Supes punt on pot dispensary regs

January 17, 2008

Mike A\'Dair, Willits News (CA)

Supervisors agreed to take no action on two draft ordinances that would have regulated medical marijuana dispensaries in Mendocino County.

The board took no action because a majority of board members concluded the county is not currently having any problems with medical marijuana dispensaries. There are currently three dispensaries in the county: two in the Ukiah area and one in the Fort Bragg area.

The draft ordinances were the product of the board's 2007 Criminal Justice Committee (CJC), chaired by Jim Wattenburger. Michael Delbar was the second committee member.

The CJC could not reach agreement on a single ordinance, so brought two ordinances to the board for consideration. One ordinance (crafted by Wattenburger) would have limited the number of allowable dispensaries in the county to three, and would have limited the number of clients that could have been served by each dispensary at 20 per day. The other ordinance (crafted by Delbar) would have banned all dispensaries in the county.

The Wattenburger ordinance also contained other restrictions. It would have prohibited dispensaries being set up within 1,000 feet of a church, school, park, smoke shop or another dispensary. It also would have required dispensary clients to be legal residents of Mendocino County.

Several people addressed the board on the matter; nearly all of the comments were directed toward the Wattenburger version. Most agreed his version of the ordinance was a good first step, but needed fine-tuning.

Dona Franks, owner and manager of a Sonoma County dispensary, felt setting the limit at 20 clients a day was too restrictive. "Try to run a business with only 20 people coming in a day."

Attorney Lisa Gygax, who has been working with Americans for Safe Access as well as regularly attending CJC meetings, also believes the Wattenburger version is too restrictive. "By setting the limit at three dispensaries, you are creating the kind of impacts that this board is trying to avoid."

Supervisor John Pinches said he couldn't support either version. "To me, these ordinances are an affront to Proposition 215. There's nobody who could weave their way through all of these restrictions a thousand feet here, a thousand feet there. In a little town like Covelo or Legget, if we put this in, you put in these restrictions and pretty soon there's no place in those towns you could put in a dispensary.

"It was the intent of people when they passed 215 was to give people access to medical cannibis. And both of these ordinances don't do that."

Supervisor David Colfax felt adoption of the Wattenburger ordinance would represent a legal liability for the county.

"Local government has no business trying to circumvent federal law, because we know we are going to lose that battle," Colfax said.

"I find it very strange that the county is willing to be complicit in this activity," he added. "I understand the intent. But to me it seems to try to give standing to an activity which the federal government has deemed illegal. I'm uncomfortable that this (a dispensary business license) is being granted on the basis of verifiable information.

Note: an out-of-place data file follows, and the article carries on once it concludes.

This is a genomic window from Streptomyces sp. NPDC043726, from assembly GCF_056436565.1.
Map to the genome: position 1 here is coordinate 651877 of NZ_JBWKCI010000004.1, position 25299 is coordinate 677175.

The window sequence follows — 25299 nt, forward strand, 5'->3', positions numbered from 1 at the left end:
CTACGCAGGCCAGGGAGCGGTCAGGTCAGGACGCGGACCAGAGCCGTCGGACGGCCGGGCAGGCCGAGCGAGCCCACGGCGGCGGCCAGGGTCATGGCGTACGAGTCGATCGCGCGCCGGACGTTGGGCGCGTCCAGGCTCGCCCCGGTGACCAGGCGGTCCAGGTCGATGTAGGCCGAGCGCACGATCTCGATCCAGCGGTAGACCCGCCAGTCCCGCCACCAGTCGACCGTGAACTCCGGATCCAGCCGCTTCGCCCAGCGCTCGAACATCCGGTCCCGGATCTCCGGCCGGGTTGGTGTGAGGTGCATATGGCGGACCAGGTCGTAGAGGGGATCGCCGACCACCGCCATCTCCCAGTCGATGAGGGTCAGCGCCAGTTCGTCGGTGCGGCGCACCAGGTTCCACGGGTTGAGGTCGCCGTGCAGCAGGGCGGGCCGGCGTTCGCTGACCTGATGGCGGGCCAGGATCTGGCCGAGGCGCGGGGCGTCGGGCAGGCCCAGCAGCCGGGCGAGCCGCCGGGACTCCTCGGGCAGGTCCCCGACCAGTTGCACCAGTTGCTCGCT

"Is the county prepared to provide legal counsel to individuals who come forward with this evidence?"

"We're not requiring them to give us this information," Deputy County Counsel Doug Losak told Colfax. "We are saying, if you want this permit, you have to give us that information."

The swing vote on the question was Supervisor Kendall Smith, who said she did not feel the ordinance was in its final form.

Pinches asked why dispensaries needed to be regulated. He said since there are only three dispensaries in the county, there really isn't any problem with them. "If it ain't broke, don't fix it."

"The bottom line is, dispensaries are illegal," Delbar replied. "They are not in 215; they are not in 420. The problem we have is there are no controls on selling medical marijuana. It's not like we are talking about tennis shoes and toothpaste here, folks.

"We have no say whatsoever, if someone wanted to come in and open up a dispensary, next to a school, operated by a guy with a criminal background, and he wanted to run it 24/7 selling to minors, there isn't a damn thing we could do about it.

"The responsible, pro-active route for this body to take is to take a pro-active role and take action on this now, before there is a problem," Delbar said.

But his reasoning carried little weight with the board, which decided to take no action on the matter.

Pinches attempted to put a positive spin on the CJC's efforts. "I think we have ended up with a result here," he said. "We have had attorneys that have worked on this, to tell us what could be done, and what could not be done.

"I think a lot of work has been done here and that won't be lost. One of the results is, we're startin' to get some state legislators talkin' about this. And for that, I commend you."

But Wattenburger told the board. "I am greatly disappointed that we were not able to step up to the plate. I am tragically disappointed. So, the situation will continue as present and that is a darn shame."



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